From: Luca Antiga <lantiga@im...>  20031205 22:48:05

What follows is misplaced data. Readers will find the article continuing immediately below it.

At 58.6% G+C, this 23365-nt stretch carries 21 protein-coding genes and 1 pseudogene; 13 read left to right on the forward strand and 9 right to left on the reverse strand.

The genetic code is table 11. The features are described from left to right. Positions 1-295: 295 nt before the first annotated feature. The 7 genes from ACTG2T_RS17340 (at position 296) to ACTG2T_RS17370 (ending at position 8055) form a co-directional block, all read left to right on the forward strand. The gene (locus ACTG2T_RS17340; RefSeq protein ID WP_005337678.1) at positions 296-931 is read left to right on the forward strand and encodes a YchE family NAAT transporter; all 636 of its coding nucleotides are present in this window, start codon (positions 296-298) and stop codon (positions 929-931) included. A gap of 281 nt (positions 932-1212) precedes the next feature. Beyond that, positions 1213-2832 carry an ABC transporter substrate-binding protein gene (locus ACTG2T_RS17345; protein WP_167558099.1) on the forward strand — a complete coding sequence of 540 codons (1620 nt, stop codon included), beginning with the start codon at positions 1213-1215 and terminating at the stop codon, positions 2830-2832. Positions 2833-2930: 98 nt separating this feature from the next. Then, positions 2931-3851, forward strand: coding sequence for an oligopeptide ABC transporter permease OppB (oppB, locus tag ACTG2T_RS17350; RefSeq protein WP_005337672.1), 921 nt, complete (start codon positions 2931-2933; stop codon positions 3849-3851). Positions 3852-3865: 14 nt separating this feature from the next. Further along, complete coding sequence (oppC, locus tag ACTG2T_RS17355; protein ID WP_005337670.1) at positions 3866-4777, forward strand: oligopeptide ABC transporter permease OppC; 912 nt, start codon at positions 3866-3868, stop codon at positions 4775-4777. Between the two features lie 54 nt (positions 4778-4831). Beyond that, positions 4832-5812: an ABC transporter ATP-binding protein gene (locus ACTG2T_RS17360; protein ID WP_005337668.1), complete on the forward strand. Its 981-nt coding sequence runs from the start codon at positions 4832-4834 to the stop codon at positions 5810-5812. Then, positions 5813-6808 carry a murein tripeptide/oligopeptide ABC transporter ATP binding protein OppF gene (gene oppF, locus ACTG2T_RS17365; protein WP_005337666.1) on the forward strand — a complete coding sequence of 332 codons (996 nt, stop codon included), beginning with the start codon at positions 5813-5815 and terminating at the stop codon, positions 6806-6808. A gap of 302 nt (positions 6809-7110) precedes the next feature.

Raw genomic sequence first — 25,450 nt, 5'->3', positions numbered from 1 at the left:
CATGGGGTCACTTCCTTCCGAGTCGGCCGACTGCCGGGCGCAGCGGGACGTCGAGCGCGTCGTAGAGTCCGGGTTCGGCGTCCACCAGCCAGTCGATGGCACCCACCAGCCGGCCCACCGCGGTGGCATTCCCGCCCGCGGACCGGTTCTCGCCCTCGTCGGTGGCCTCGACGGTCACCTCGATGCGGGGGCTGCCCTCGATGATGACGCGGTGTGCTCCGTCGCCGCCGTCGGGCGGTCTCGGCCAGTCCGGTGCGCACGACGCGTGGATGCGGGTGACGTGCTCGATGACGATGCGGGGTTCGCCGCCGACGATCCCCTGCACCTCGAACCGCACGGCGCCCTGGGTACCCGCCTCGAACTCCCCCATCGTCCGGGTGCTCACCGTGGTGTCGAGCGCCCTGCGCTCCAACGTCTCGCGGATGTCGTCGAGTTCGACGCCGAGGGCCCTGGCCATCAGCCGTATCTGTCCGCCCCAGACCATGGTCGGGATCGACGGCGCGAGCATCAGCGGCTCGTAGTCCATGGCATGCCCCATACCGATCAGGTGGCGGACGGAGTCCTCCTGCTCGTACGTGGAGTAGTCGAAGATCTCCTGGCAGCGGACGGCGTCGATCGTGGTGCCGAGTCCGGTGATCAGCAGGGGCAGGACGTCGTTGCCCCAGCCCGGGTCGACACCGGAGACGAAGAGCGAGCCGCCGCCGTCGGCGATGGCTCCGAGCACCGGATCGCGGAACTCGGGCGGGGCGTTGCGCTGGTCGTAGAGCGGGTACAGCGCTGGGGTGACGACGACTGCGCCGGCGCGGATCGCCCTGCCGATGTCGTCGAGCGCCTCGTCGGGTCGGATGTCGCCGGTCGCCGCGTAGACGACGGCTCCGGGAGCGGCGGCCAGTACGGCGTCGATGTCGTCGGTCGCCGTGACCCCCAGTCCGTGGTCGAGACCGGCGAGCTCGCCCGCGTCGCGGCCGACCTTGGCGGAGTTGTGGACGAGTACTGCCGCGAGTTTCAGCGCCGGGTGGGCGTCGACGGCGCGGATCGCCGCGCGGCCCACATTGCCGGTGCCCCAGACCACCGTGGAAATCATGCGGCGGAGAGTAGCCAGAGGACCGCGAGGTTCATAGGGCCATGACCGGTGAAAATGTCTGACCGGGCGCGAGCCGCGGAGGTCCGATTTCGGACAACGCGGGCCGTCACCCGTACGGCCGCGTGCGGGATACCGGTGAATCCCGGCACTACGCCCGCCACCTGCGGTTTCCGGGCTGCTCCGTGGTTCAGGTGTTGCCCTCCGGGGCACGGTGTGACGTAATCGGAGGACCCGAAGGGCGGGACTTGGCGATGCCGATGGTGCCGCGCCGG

Thanks for the complete feedback. It was very helpful. I agree with Ben that one probably wouldn't need to generalize up to the point of having different families in the same mesh (although this could potentially be a cool feature, thinking about large scale problems). I'm interested in implementing Dubiner's orthogonal basis (see Sherwin and Karniadakis, Int J Num Meth Eng 1995). I noticed that the highorder Gaussian quadrature rules implemented in libMesh already use the same kind of shifted product. It's not so aesthetically pleasing as it doesn't produce a symmetric nodal distribution, but it's nice as it's the product of 1D Jacobi polynomials, which is what I need. Is there any particular families you guys were thinking about? I'm looking right now into Adjerid's base mentioned by Daniel. There's also a nonproduct basis employed by Hesthaven and Warburton based on the 3d multivariate Legendre polynomials which preserves symmetry. Probably the choice should be oriented towards the basis which makes it easier to express the hanging node constraints. Luca On Fri, 5 Dec 2003, Benjamin S. Kirk wrote: > Thanks, Daniel, for that complete overview! > > As Daniel said, right now (noninfinite) finite elements are defined by > an order (p) and a family. The order simply defines the polynomial > degree that is used for the approximation space, and the family defines > the type of shape functions that are used. Right now both are constant > for the entire mesh. > > Unless someone has a good reason I haven't thought of, I see no need to > support variable *families*. That is, if you want to use hierarchic > shape functions, you will use hierarchic shape functions on all > elements. This will greatly simplify matters... Can you imagine what a > pain it would be to handle solution projection in an efficient manner > when there may be h,p, *and* family changes going on?? > > However, the constant p restriction is probably the one you want > removed, and the good news is that it shouldn't be that hard. There are > just a few things that need to happen: > > 1.) each DofObject (and, by inheritance, elements) should get an > order() that defines the approximation order on the element. The > order() for nodes is determined by the elements connected to them.  easy > > 2.) The reinit() member in the finite element objects will need to get a > little smarter & recompute data every time P changes. This could be > implemented carefully to be really efficient. For example, behind the > scenes we should probably cache element types of various orders so that > everything does not get recomputed for each element. >  tricky > > 3.) Hanging node constraints must be generalized for all families and > orders  not trivial > > 4.) The solution projection algorithm needs to be generalized  easy > > > That's it, as I see it... there might be some complications for the > infinite elements that I am not aware of? > > Ben > > > > Daniel Dreyer wrote: > > >As already mentioned by Ben, there is no obstacle in the way. > >Actually, here some more details that arose during the implementation > >of the infinite elements (which are actually also pFEM, but with > >anisotropic porder, therefore we have _two_ Order enums, namely the > >radial_order and the base_order in FEType, when ENABLE_INFINITE_ELEMENTS > >is active): > > > > > > momentarily, libmesh already offers pFEM, but with only constant > > porder throughout the mesh. This order is (currently) determined > > once for all through the FEType that you have to create in the > > EquationSystems/SystemBasechild context, when you say add_variable(). > > (note that there is also the simplified variant of add_variable() > > which only takes an order, and assumes LAGRANGE as family, which > > only goes up to p=2, use instead e.g. HIERARCHIC). > > > > In the FEType, you say what order = p you want. This information is > > then broadcasted to all objects that may handle a degree of freedom: > > The DofObject. Each DofObject may hold _multiple_ components per > > dof... > > > > E.g. you have an EDGE3, but you want to use p=3. Then you have > > 4 dof: > > ooo > > dof: 0 2,3 1 > > node: 0 2 1 > > > > This is also the numbering scheme in libmesh, first number the nodes > > that belong to the firstorder element, then number the dofs on the > > secondordernodes (this is particularly helpful when having a 2ndorder > > mesh, but you only want to use 1storder shapes). > > the DofObject>n_comp() gives then for: > > > > Node(0) = 1 > > Node(1) = 1 > > Node(2) = 2 > > > > And since both Node and Elem derive from DofObject, > > you may easily handle bubble shapes etc, consult the HIERARCHIC family. > > > > > > note that you have to enableexpensive (or so) in ./configure to > > get the full support. > > > > > > GOOD news: the truly tedious work of coding the shapes is already > > in progress, _several_ new pFEM families are underway: Steffen and > > Hendrik have already come a long way implementing them, like the ones > > that want to orthogonalize the stiffness matrix (integrated Legendre), > > improved variants (by Adjerid), and two more pretty interesting > > families that also seem to work well on simplices. > > > > I suggest you contact Steffen directly for more information. As far > > as i know, he almost finished debugging 2D, and wants to proceed to 3D. > > So perhaps some collab' may be possible. > > > > > > extending to variableorderpFEM is an issue i already thought of > > in the context of the infinite elements, and also talked to Ben about > > it. So, feel free to contact for a more detailed discussion. > > > >Daniel > > > > > > > >> > >>This SF.net email is sponsored by: SF.net Giveback Program. > >>Does SourceForge.net help you be more productive? Does it > >>help you create better code? SHARE THE LOVE, and help us help > >>YOU! Click Here: http://sourceforge.net/donate/ > >>_______________________________________________ > >>Libmeshusers mailing list > >>Libmeshusers@... > >>https://lists.sourceforge.net/lists/listinfo/libmeshusers > >> > >> > >> > > > > > > > >This SF.net email is sponsored by OSDN's Audience Survey. > >Help shape OSDN's sites and tell us what you think. 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